Browse Lessons
Assign Lesson

Help Teaching subscribers can assign lessons to their students to review online!

Assign Lesson to Students

Share/Like This Page

RNA and Protein Synthesis

RNA and Protein Synthesis

Introduction: DNA is the molecule that produces all of the traits an organism has. But how do these traits arise? They come from a particular and unique sequence of proteins possessed by an organism. In order to produce the proteins, DNA must first give its instructions to a related molecule called RNA (ribonucleic acid), which then undergoes the process of protein synthesis.

Like DNA, RNA is a nucleic acid comprised of monomers called nucleotides. Each nucleotide has a sugar backbone (in this case ribose) a phosphate group, and nitrogen bases. In RNA, the four nitrogen bases are adenine (A), guanine (G), cytosine (C), and uracil (U). Notice that thymine (T) is missing and has been replaced by uracil. Chargaff's rules still apply here - A goes with U and C goes with G.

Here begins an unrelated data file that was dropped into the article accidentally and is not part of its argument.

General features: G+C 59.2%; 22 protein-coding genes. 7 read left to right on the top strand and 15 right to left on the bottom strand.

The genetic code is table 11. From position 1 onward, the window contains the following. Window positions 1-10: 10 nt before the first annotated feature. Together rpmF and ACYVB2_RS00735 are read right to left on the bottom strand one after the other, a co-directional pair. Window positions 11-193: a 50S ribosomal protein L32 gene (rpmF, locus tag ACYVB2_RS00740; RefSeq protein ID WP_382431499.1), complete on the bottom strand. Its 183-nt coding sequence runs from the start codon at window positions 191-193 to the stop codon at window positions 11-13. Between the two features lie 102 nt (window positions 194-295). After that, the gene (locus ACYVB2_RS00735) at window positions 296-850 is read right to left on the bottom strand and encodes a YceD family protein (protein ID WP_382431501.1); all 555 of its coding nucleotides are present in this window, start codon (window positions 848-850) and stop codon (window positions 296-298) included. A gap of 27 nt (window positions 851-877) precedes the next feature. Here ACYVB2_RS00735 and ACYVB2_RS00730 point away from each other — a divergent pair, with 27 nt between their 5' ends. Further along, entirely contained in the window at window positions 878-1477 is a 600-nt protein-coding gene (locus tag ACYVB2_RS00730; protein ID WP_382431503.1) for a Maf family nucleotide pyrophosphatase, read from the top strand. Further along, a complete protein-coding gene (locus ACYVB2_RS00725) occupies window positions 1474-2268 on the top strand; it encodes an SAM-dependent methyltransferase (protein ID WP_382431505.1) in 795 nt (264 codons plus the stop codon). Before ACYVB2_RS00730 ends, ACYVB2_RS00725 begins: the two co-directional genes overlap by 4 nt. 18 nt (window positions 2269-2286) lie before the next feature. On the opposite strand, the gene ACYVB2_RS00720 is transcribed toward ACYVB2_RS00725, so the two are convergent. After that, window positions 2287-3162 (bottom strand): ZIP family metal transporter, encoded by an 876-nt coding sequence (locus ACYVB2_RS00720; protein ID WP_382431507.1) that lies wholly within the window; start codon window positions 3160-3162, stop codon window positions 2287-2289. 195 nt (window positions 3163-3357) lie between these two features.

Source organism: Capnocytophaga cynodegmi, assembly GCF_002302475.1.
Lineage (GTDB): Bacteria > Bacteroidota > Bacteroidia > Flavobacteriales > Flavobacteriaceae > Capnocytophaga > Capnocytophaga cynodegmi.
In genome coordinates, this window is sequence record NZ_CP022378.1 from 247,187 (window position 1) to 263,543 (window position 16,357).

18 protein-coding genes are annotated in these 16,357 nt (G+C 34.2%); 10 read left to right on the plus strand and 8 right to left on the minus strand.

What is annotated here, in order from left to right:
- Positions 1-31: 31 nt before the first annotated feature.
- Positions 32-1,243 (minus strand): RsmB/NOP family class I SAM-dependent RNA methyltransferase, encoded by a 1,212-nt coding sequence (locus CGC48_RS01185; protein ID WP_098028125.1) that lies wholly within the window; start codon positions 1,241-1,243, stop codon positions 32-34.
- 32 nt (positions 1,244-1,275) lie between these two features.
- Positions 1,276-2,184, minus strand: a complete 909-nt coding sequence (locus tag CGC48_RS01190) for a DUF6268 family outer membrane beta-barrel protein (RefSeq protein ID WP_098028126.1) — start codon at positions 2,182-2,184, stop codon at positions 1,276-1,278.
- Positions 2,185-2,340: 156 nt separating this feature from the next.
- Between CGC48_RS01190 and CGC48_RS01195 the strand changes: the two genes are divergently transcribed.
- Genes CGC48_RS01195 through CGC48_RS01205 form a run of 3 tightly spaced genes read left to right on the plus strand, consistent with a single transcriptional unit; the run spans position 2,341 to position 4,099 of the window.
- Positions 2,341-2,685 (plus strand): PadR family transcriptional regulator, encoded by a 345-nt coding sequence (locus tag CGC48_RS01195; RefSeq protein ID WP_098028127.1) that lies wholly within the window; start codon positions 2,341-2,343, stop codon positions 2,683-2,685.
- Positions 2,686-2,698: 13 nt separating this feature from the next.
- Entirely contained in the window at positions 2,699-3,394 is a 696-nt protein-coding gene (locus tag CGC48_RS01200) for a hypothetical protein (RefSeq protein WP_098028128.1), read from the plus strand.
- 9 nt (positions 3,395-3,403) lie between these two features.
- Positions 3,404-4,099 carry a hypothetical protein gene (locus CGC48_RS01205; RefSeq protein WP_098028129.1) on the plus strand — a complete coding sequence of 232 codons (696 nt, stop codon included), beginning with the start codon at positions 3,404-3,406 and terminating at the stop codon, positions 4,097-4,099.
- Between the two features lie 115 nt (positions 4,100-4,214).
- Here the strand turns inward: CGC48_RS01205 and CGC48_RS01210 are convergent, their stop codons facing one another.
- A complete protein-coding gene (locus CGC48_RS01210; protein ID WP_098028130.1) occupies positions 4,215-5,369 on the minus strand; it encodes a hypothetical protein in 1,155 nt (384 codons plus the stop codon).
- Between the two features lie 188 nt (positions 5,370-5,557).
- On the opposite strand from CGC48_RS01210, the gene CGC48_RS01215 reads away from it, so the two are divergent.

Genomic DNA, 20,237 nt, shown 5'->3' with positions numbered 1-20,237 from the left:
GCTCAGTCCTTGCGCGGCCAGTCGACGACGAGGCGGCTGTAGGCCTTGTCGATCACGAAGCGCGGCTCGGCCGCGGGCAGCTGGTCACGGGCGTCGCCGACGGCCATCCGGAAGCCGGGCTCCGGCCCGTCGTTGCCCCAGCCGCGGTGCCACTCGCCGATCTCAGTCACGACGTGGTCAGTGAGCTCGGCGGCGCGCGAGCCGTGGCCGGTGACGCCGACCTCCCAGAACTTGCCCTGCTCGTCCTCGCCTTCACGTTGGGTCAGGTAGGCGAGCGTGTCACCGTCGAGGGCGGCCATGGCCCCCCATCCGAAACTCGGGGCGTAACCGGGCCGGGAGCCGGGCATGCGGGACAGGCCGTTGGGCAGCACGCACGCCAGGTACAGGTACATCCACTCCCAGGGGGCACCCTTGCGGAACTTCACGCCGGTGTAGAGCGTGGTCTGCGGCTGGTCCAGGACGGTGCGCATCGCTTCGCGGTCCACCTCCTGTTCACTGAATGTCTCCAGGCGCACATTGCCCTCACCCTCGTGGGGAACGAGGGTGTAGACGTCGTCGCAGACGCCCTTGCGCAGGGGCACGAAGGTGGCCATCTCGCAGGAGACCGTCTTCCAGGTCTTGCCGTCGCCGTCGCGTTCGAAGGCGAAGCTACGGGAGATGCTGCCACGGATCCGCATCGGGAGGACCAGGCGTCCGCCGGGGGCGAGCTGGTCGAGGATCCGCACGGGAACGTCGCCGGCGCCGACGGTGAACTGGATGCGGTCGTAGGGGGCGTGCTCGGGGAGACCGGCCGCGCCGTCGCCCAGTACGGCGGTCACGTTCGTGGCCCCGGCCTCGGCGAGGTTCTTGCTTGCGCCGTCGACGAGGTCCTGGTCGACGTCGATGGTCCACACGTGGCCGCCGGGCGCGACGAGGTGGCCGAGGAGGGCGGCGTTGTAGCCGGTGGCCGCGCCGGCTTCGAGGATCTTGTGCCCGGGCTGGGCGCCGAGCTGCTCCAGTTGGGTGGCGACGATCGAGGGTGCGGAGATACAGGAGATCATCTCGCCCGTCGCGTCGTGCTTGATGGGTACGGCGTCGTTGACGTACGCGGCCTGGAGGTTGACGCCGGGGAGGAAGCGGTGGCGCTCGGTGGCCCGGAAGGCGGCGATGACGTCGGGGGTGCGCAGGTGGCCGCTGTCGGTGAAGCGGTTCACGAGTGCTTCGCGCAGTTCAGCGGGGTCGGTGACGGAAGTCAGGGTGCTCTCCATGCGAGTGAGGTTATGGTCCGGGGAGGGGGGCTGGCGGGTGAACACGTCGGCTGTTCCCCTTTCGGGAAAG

Another big difference between DNA and RNA is that RNA is single stranded (see image below).

The process of protein synthesis involves three different types of RNA molecules. The first, mRNA (messenger RNA), is responsible for collecting the message from the DNA in the nucleus and bringing out to the cytoplasm. This process is called transcription. Next, a molecule called tRNA (transfer RNA) starts to assemble free-floating RNA nucleotides and put them into a hairpin shaped structure. Finally, rRNA (ribosomal RNA) attaches to the tRNA (which has the code from the mRNA by this point) and assembles the nucleotides into amino acids. It is these amino acids that bond together to form proteins. This process is called translation.

The sequence of nitrogen bases on the tRNA molecule is used to determine which amino acid is produced. A series of three bases, called a codon, code for each amino acid.

Directions for this Lesson: Answer the practice questions and then watch the video to learn more about how proteins are made.

Required Videos: